James Bradley bigraphy, stories - British astronomer

James Bradley : biography

1693 - 13 July 1762

James Bradley FRS (March 1693 – 13 July 1762) was an English astronomer and served as Astronomer Royal from 1742, succeeding Edmund Halley. He is best known for two fundamental discoveries in astronomy, the aberration of light (1725–1728), and the nutation of the Earth's axis (1728–1748). These discoveries were called "the most brilliant and useful of the century" by Jean Baptiste Joseph Delambre, historian of astronomy, mathematical astronomer and director of the Paris Observatory, in his history of astronomy in the 18th century (1821), because "It is to these two discoveries by Bradley that we owe the exactness of modern astronomy. .... This double service assures to their discoverer the most distinguished place (after Hipparchus and Kepler) above the greatest astronomers of all ages and all countries." (edited by Claude-Louis Mathieu, and published by Bachelier, Paris, 1827). See also pp. xvii and 420.

Biography

Bradley was born at Sherborne, near Cheltenham in Gloucestershire, to William Bradley and Jane Pound in March 1693. He entered Balliol College, Oxford, on 15 March 1711, and took degrees of B.A. and M.A. in 1714 and 1717 respectively. His early observations were made at the rectory of Wanstead in Essex, under the tutelage of the Rev. James Pound, his uncle and a skilled astronomer. Bradley was elected a fellow of the Royal Society on 6 November 1718.

He took orders on becoming vicar of Bridstow in the following year, and a small sinecure living in Wales was also procured for him by his friend Samuel Molyneux. He resigned his ecclesiastical preferments in 1721, when appointed to the Savilian chair of astronomy at Oxford, while as reader on experimental philosophy from 1729 to 1760, he delivered 79 courses of lectures at the Ashmolean Museum.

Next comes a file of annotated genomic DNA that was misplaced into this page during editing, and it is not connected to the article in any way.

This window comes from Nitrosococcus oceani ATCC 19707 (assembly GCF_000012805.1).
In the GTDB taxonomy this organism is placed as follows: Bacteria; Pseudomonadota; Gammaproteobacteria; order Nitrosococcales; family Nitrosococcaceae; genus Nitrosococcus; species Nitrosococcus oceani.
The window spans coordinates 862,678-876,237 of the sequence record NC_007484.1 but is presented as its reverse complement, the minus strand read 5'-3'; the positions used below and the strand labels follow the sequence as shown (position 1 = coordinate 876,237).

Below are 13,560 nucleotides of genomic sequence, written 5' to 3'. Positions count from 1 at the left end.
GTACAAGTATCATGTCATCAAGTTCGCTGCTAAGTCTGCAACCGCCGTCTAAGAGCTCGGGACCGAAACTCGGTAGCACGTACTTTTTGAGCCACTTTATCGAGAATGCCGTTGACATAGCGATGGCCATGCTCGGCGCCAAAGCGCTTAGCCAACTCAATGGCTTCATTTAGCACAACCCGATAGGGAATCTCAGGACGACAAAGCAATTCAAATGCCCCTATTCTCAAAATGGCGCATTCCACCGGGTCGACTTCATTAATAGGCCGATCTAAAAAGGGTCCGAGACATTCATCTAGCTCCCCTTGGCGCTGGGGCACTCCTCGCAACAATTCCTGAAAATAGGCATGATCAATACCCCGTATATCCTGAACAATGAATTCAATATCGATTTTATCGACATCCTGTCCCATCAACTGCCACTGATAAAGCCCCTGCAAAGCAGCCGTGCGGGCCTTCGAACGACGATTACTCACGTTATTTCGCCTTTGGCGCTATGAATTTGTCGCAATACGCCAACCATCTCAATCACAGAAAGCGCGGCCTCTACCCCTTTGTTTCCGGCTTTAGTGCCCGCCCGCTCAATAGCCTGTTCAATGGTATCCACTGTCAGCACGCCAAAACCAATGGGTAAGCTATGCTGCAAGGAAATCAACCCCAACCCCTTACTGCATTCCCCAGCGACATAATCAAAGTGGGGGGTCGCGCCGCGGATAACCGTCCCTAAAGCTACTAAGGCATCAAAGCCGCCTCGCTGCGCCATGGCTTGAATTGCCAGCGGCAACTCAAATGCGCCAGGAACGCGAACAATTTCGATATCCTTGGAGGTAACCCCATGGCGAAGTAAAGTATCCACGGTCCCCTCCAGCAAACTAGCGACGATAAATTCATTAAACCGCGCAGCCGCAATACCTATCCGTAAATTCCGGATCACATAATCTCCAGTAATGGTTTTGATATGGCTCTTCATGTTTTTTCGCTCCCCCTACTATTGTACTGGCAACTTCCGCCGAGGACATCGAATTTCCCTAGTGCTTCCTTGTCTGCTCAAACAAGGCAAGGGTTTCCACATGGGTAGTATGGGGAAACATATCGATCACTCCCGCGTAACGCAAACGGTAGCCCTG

In 1722 Bradley measured the diameter of Venus with a large aerial telescope with an objective focal length of .This paragraph is adapted from the 1888 edition of the Encyclopædia Britannica.

Bradley's discovery of the aberration of light was made while attempting to detect stellar parallax. Bradley worked with Samuel Molyneux until Molyneux's death in 1728 trying to measure the parallax of Gamma Draconis.

This stellar parallax ought to have shown up, if it existed at all, as a small annual cyclical motion of the apparent position of the star. However, while Bradley and Molyneux did not find the expected apparent motion due to parallax, they found instead a different and unexplained annual cyclical motion. Shortly after Molyneux's death, Bradley realized that this was caused by what is now known as the aberration of light.Bradley's new discovery was communicated in a correspondence with Dr. Edmond Halley The basis on which Bradley distinguished the annual motion actually observed from the expected motion due to parallax, was that its annual timetable was different.

Calculation showed that if there had been any appreciable motion due to parallax, then the star should have reached its most southerly apparent position in December, and its most northerly apparent position in June. What Bradley found instead was an apparent motion that reached its most southerly point in March, and its most northerly point in September; and that could not be accounted for by parallax: the cause of a motion with the pattern actually seen was at first obscure.

A story has often been told, that the solution to the problem eventually occurred to Bradley while he was in a sailing-boat on the River Thames. He noticed that when the boat turned about, a little flag at the top of the mast changed its direction, even though the wind had not changed; the only thing that had changed was the direction and speed of the boat. Bradley worked out the consequences of supposing that the direction and speed of the earth in its orbit, combined with a consistent speed of light from the star, might cause the apparent changes of stellar position that he observed. He found that this fitted the observations well, and also gave an estimate for the speed of light, and showed that the stellar parallax, if any, with extremes in June and December, was far too small to measure at the precision available to Bradley. (The smallness of any parallax, compared with expectations, also showed that the stars must be many times more distant from the Earth than anybody had previously believed.)

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